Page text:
Gastown has forever been the center point for the historic and the young and up and coming to coexist. It’s always a great place to see what’s new and what’s going on in art, design, fashion and food but it’s also a place that doesn’t change. Gastown has an interesting dichotomy of being both different every time I come here and being physically the same with its architecture and layout. I think it is a perfect place for any kind of creative or artistic activity.
What can we expect to see in Gastown for the Capture Festival?
I have been trying to continue working through the Falun Series and seeing how weird I can get it and not have it fall apart. The artwork still needs to be interesting to myself and hopefully engaging to others. The challenge is how to rework and update an aesthetic using the same materials.
How do you feel about being a participating artist in the Capture Festival?
It’s great! Capture has been a very good opportunity for many of the young artists here in the city. I was really hoping that I could participate in the festival and I am quite pleased to have my artwork exhibited here in Gastown.
With your BAF Outdoor exhibit (Falun Dancer collage on the windows above the Alberni Street entrance to the Burrard Building) your work created great broad strokes displayed across multiple storeys on a glass front building. Is this your preferred medium/canvas and is your voice strongest when it appears in large scale?
The scaling of the image is tough. It is sort of a cheap thrill to just make the artwork blowup in size. The collages start off small and if I enlarge them, I try to bring the scale up so that it is the same size of an actual person standing in front of the piece. The image of the dancer that I used was a 1:1 scale to the observer. The point of it is that photography is a surreal experience. You are looking at a representation of someone which you could say acts like a window into a different time or place. There are plenty of theories as to what photographs really are. But they are also physical objects. When you are standing in front of the installation, you can see it’s the same scale as you, except that it is a completely abstract thing, undefined and made up of a bunch of little coloured dots on paper. There is a duality happening and it is important to realize that it is both a representation and an object. It matters to me that people see photographs as objects and not actual things. They are not stand-ins for real things. They are these strange agreements that we have with other people that this one image is representative of another.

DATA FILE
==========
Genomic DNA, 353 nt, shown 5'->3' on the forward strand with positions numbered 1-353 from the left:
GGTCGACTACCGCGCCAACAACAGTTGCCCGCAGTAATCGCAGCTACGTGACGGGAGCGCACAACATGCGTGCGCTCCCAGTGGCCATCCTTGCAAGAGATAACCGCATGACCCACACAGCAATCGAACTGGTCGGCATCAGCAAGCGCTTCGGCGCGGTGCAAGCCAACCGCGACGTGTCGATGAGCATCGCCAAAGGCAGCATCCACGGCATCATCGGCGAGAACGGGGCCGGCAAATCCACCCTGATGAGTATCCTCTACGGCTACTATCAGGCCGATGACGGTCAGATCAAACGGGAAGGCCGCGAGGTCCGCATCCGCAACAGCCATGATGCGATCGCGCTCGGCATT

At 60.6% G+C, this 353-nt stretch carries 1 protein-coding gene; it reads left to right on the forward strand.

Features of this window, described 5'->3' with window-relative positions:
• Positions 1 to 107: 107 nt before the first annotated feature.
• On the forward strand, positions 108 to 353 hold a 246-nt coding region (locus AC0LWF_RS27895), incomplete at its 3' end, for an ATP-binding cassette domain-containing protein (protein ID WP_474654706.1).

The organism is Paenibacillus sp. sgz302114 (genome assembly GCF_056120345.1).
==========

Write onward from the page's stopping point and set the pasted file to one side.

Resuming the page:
Any upcoming projects?
I am currently doing a Masters at Emily Carr and I will become a Dad soon. I am trying to stay excited working in the studio and not get complacent in my art. I am looking forward to the year, and Capture and the Gastown BIA have been really great in supporting my artwork. It has been a fulfilling process so far and I am looking forward to seeing the pieces go up around the neighbourhood.
Is there any advice you could pass on emerging artists?
I have been lucky to work and hang out with a broad range of artists and creative people. Of those who seem to be doing well, many of them keep creating and don’t stop or slow down. There’s the impression that everyone is doing well except you, and that’s just not true at all. Just keep your head down, keep making stuff and you’ll do just fine.